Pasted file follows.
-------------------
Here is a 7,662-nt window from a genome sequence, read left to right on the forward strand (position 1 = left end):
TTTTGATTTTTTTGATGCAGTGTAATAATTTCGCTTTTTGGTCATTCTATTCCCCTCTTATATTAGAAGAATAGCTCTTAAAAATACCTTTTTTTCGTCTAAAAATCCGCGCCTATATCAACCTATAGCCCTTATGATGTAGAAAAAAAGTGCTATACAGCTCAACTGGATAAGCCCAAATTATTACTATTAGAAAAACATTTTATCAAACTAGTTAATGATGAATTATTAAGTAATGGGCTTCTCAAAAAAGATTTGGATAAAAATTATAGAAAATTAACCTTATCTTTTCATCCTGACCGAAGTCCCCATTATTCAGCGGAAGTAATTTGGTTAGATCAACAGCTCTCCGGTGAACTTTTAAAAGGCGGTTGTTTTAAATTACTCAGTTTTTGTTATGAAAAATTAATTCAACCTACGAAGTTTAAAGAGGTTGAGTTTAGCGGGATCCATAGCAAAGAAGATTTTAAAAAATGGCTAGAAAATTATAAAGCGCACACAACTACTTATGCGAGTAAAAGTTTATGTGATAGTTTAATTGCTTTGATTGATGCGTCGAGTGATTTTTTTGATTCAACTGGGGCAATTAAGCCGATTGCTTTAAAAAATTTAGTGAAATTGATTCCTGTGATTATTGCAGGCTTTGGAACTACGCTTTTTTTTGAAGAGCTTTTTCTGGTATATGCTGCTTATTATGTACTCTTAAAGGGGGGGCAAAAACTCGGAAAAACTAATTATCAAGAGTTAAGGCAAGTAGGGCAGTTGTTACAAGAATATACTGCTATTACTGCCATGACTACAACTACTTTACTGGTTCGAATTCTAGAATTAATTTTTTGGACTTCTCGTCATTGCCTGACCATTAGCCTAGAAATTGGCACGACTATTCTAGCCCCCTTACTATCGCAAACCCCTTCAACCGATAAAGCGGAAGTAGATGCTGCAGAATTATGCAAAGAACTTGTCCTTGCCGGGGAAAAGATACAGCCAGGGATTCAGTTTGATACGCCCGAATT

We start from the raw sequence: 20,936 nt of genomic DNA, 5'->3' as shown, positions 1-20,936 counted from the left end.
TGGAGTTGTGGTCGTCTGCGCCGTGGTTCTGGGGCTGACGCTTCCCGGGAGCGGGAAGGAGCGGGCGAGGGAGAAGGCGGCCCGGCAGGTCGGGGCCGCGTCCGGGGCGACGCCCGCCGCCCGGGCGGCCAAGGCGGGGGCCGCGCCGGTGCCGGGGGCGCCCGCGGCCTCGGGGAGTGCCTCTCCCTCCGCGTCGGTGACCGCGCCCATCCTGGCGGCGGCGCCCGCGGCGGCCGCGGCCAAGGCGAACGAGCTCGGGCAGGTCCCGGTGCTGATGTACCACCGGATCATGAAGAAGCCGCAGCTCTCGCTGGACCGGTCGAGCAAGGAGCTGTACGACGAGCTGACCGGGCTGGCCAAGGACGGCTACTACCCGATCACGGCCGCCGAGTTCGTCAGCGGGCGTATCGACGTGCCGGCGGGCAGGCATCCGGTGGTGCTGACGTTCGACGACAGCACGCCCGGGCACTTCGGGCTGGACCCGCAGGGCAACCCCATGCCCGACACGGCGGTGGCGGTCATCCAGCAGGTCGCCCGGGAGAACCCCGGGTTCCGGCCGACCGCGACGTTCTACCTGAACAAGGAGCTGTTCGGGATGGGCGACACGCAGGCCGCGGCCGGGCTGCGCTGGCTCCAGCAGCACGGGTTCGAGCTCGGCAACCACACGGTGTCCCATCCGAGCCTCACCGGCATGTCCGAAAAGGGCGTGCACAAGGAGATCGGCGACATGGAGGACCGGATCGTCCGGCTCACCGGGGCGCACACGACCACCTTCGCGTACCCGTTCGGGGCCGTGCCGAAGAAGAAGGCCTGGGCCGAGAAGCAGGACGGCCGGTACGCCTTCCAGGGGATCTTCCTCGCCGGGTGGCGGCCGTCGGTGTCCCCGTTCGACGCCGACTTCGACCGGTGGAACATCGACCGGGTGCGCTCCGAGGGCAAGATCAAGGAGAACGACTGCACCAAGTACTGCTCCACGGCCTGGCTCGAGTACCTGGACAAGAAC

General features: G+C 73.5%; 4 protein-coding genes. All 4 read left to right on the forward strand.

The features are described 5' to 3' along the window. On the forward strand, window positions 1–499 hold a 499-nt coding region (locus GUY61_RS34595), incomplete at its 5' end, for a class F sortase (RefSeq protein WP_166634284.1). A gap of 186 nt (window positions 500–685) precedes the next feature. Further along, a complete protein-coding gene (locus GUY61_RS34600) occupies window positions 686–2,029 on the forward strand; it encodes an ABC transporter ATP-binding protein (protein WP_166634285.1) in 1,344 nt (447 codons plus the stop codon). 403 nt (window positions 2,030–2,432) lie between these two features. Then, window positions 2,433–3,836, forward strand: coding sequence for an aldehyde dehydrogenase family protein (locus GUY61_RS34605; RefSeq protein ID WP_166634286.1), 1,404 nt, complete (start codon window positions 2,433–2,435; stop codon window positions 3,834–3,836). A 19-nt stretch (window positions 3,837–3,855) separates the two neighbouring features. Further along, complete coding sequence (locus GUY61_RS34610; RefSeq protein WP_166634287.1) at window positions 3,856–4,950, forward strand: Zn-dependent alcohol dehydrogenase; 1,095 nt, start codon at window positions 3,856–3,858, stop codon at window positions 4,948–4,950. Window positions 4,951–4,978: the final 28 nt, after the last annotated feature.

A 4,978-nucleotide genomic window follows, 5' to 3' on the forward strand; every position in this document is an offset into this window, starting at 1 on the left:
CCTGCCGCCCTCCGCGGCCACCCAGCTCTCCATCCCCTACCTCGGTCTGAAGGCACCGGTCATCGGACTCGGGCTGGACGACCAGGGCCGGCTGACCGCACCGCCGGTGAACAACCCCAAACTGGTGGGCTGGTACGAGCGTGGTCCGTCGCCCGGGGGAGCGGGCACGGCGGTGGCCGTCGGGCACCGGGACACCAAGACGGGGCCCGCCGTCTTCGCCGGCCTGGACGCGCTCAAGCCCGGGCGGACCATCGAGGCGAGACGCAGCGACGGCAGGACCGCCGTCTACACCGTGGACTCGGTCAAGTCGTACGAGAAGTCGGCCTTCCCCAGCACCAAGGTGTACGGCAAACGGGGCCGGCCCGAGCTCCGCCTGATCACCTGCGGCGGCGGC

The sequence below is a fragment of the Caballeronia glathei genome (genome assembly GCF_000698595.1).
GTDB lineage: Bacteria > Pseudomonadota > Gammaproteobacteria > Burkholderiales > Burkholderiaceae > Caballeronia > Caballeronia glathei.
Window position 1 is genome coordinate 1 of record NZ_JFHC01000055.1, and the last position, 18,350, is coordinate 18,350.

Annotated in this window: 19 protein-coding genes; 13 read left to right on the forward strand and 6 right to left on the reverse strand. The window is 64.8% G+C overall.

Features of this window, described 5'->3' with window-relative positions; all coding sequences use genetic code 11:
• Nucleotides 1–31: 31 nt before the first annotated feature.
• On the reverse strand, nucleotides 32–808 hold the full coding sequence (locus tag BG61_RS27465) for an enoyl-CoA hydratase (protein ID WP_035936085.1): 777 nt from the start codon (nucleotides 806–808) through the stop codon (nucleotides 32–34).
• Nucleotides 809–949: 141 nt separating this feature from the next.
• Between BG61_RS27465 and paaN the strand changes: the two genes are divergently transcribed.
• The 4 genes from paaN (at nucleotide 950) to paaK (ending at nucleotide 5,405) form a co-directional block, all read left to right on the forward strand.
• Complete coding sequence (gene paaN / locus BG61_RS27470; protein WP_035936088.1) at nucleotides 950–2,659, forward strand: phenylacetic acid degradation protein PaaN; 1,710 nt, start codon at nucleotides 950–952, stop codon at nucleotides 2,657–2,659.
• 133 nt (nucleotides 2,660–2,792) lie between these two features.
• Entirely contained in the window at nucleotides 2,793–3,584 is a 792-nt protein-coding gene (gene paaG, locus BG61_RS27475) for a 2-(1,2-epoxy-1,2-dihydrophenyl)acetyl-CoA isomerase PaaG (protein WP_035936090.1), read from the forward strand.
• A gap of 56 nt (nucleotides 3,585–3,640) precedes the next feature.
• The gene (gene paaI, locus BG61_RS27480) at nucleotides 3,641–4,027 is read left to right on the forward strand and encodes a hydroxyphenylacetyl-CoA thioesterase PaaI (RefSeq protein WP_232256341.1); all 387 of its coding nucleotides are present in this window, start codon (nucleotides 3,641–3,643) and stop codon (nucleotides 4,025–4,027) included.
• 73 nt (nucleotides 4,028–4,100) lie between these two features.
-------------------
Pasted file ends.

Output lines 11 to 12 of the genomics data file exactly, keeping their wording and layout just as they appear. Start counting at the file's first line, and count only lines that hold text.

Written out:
Window position 1 is genome coordinate 1 of record NZ_JFHC01000055.1, and the last position, 18,350, is coordinate 18,350.

Annotated in this window: 19 protein-coding genes; 13 read left to right on the forward strand and 6 right to left on the reverse strand. The window is 64.8% G+C overall.